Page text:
When online, it’s important to take steps to protect your identity so that someone else can’t pretend to be you in order to carry out criminal acts in your name or steal from you. Unfortunately, there are plenty of online crooks who will try to trick you into giving them your personal information. This guide will inform you about all the ways fraudsters will try to trick you into stealing your personal information.
Spyware runs in the background of your browser recording your browsing habits, keystrokes , and monitors the programs you use whilst collecting personal data. Whilst your computer is connected to the internet spyware will transmit this personal information to fraudsters. This could be credit card information , usernames and passwords, address books and email addresses.
How to protect yourself from scam, emails, texts and social media messages.
If you are convinced that a message is not legitimate then do not respond to it. Avoid clicking on links, opening attachments or downloading software as this could be malware. Also, never log into online banking through a link in a message.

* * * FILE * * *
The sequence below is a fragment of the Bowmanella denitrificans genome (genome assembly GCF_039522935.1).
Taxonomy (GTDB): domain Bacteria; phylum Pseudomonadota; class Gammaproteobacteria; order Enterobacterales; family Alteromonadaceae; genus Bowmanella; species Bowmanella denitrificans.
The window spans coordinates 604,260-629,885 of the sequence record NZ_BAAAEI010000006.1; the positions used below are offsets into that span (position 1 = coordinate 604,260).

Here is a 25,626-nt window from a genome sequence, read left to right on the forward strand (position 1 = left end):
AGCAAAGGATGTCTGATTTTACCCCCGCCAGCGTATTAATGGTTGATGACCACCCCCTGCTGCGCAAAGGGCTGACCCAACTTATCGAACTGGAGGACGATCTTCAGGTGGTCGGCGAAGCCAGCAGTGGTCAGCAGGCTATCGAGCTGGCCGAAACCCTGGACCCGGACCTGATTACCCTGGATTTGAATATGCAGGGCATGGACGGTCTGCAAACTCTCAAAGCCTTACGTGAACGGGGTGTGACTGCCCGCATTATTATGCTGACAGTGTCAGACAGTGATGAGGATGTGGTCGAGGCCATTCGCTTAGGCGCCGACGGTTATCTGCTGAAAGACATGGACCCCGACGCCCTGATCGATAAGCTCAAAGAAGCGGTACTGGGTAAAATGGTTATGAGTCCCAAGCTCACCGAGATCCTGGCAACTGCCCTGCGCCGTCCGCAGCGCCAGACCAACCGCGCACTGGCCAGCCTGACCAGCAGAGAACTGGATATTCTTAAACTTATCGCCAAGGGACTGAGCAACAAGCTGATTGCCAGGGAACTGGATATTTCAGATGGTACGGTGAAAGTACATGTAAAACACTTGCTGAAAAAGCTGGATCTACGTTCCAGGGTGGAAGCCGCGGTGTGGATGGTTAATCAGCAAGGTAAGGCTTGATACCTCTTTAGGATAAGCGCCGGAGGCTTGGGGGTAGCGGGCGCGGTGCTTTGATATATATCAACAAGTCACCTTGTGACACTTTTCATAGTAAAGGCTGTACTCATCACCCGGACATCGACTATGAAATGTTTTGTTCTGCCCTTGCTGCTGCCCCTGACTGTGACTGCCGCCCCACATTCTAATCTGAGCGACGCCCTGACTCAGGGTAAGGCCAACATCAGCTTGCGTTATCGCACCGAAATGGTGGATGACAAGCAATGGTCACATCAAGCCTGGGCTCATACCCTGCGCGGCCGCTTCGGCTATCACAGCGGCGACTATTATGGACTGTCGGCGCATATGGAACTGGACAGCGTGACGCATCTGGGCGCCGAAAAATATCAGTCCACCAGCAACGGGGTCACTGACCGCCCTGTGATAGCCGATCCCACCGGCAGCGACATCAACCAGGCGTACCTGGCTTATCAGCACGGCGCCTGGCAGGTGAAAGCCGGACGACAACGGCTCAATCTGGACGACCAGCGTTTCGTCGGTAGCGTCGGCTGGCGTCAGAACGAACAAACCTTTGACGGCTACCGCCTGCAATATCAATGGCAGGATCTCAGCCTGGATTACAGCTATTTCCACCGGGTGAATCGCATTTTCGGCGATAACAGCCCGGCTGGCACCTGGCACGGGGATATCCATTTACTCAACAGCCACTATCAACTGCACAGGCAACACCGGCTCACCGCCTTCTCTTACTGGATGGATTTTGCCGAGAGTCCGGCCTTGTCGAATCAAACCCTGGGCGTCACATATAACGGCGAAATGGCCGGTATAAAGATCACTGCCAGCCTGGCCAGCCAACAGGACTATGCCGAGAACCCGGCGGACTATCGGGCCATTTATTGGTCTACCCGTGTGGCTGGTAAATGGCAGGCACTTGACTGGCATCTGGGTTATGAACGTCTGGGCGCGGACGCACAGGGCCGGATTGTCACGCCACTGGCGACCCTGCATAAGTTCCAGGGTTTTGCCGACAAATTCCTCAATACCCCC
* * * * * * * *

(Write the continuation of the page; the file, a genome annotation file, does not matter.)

Look out for a secure connection with https://, or a small padlock on your browser, this is usually next to the web address on your browser.
In Gmail, for example, you can block unwanted spam email by highlighting the message and filtering it to spam.
Protecting your computer
You can download free online banking security software from Trusteer Rapport. This software will alert you every time you try to log into online banking from an unknown website. We also recommend that you keep your anti-virus software on your computer up to date and always complete security and software updates when prompted. Also, if you are in a public space such as a library or coffee shop always keep your laptop and iPad locked with a secure password.
In Windows 10 you can turn Windows Defender SmartScreen on when your browsing on Internet Explorer. You'll then be notifies when you access a phishing website by mistake.
Sharing on social media
Be careful about the information you give about yourself online – for example, when using blogs, forums and social networking sites. Identity thieves may be able to piece together a lot about you just by using public information.
This guide was last updated on 26/06/2018